A security vacuum is developing around Chinese workers overseas. The recent kidnapping of 29 Chinese workers in Sudan (where another worker was shot dead during the abduction) and 25 workers in Egypt has sparked a strong reaction in China. As a result, Beijing is looking to bolster consular services and protection for Chinese citizens working and travelling overseas. On the corporate side, private analysts are urging companies to do a better job of training employees before they are sent abroad. Yet with at least 847,000 Chinese citizen workers and 16,000 companies scattered around the globe, some of them in active conflict zones such as Sudan, Iraq, and Afghanistan, key projects and their workers are likely to require more than just an expanded consular staff to keep them safe.
It’s with an eye on this growing danger that new Chinese private security providers see a business opportunity. Shandong Huawei Security Group appears to be a leader among Chinese security providers, which thus far have predominantly focused on the country’s robust internal market for bodyguard and protective services. Huawei provides internal services, but in October 2010, opened an “Overseas Service Center” in Beijing. The company’s statement on the center’s opening explicitly cites the withdrawal of U.S. troops from Iraq, and the potential for a security vacuum to result, as key drivers of its decision to target the Iraq market.
Chinese investors are rapidly increasing their presence in Iraq. China National Petroleum Corporation (CNPC), for example, is helping to develop oil projects that will likely substantially eclipse its flagship Sudan operations in size, while Chinese construction companies are also likely to play a central role in rebuilding and improving the country’s civil and energy-related infrastructure, destroyed by years of war and neglect.Enjoying this article? Click here to subscribe for full access. Just $5 a month.
Shandong Huawei and other emerging Chinese security providers will also likely target the Afghan market. The U.S. government’s latest geological survey showed massive mineral potential in Afghanistan, with reserves of lithium, copper, cobalt, iron ore, and other minerals potentially worth as much as $1 trillion. Chinese mining and construction companies are likely to move aggressively into Afghanistan, following the example of state-owned Metallurgical Corporation of China, which is developing the massive Aynak copper deposit.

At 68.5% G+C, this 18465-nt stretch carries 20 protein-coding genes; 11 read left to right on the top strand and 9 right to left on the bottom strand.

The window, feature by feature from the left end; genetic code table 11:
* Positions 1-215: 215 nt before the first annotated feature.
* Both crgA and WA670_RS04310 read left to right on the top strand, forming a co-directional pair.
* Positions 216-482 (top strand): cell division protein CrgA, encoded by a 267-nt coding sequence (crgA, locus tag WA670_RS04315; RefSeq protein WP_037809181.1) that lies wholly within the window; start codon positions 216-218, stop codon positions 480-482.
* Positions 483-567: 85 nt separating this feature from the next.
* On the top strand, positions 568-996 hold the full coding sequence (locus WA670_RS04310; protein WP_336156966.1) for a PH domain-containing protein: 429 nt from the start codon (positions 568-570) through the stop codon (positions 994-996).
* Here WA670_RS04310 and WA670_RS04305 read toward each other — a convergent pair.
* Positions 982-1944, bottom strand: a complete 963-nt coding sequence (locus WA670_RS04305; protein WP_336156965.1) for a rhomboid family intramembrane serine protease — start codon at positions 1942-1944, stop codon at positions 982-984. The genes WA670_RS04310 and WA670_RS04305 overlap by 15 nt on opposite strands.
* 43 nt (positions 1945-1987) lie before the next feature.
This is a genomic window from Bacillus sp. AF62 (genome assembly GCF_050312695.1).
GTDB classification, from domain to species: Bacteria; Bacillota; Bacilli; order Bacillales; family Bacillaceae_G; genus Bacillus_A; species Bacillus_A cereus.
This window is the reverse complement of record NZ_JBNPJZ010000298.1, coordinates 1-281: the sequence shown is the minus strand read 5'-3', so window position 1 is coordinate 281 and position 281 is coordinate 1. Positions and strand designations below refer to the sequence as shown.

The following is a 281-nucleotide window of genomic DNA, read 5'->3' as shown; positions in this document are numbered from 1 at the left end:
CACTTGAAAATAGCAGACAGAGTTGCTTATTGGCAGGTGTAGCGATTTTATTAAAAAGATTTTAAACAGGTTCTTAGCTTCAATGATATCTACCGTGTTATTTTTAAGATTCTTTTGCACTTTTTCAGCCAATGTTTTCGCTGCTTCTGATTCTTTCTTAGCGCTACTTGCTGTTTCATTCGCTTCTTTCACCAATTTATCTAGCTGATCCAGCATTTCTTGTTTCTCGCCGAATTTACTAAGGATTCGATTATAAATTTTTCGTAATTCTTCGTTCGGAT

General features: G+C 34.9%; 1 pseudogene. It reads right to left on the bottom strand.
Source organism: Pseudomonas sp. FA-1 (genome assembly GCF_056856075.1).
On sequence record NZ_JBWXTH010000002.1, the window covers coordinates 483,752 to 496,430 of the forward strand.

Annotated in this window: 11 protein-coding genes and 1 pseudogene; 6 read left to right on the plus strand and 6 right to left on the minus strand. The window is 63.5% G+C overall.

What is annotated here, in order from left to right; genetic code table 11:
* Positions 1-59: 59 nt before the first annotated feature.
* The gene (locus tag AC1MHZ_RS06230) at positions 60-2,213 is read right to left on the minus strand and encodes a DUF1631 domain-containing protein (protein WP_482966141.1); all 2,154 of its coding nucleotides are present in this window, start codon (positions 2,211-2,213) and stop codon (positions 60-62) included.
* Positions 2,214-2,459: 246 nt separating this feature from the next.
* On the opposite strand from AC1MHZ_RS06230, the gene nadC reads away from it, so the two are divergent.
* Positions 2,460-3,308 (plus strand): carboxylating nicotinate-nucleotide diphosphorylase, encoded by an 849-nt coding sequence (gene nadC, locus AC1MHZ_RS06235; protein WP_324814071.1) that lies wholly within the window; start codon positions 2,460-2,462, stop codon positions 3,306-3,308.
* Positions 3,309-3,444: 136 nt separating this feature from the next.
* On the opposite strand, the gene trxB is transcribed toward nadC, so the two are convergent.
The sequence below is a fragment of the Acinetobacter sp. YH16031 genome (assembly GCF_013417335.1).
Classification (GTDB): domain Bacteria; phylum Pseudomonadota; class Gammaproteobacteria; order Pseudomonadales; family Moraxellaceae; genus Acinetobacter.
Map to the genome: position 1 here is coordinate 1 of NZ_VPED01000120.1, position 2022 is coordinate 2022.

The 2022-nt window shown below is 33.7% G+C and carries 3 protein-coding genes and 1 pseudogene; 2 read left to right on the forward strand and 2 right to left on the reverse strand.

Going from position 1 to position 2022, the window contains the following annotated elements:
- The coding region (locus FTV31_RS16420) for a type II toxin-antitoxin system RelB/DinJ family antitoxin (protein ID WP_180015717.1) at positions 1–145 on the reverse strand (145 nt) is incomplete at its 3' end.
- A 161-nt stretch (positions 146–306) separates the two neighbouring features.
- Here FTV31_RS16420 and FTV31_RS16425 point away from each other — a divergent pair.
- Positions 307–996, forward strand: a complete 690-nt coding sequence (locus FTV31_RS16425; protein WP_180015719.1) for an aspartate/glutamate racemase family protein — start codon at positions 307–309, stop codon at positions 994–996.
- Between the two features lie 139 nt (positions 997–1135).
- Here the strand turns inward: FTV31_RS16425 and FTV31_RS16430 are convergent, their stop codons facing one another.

The Aynak project has benefitted from the close proximity of troops from the U.S. Army’s 10th Mountain Division, but as Washington strives to pull U.S. forces out of Afghanistan by 2014, Chinese miners will increasingly be on their own for security. As the growing number of Chinese companies and workers in Iraq and Afghanistan are forced to adapt to an environment without large U.S. military forces effectively providing a shield for their operations, the heightened security risks from insurgent attacks, banditry, and other physical threats are likely to drive them to seek new armed security providers – precisely the business opportunity that Shandong Huawei and its peers seek.
Filling the Void
The first known attempt to create a foreign-focused private security firm in China came in 2004, when a Ningbo businessman created a bodyguard firm alleged to have drawn staff from China’s special forces community and the paramilitary People’s Armed Police (PAP). In contrast, Shandong Huawei’s venture into the Iraq security market appears to be both larger-scale and focused. On its website, the company says it recruits its personnel from among retirees of special police and military units and the PAP. Huawei also specifically notes that its employees include men who have served tours in Iraq, likely former PAP who guarded China’s Ambassador to Iraq.
As far as we know, there are no other Chinese security firms publicly declaring a desire to protect Chinese businesses working abroad. Nonetheless, if Shandong Huawei’s efforts to generate business in Iraq succeed, it’s likely that more Chinese firms will target the overseas market, particularly since the domestic private security market is becoming increasingly crowded.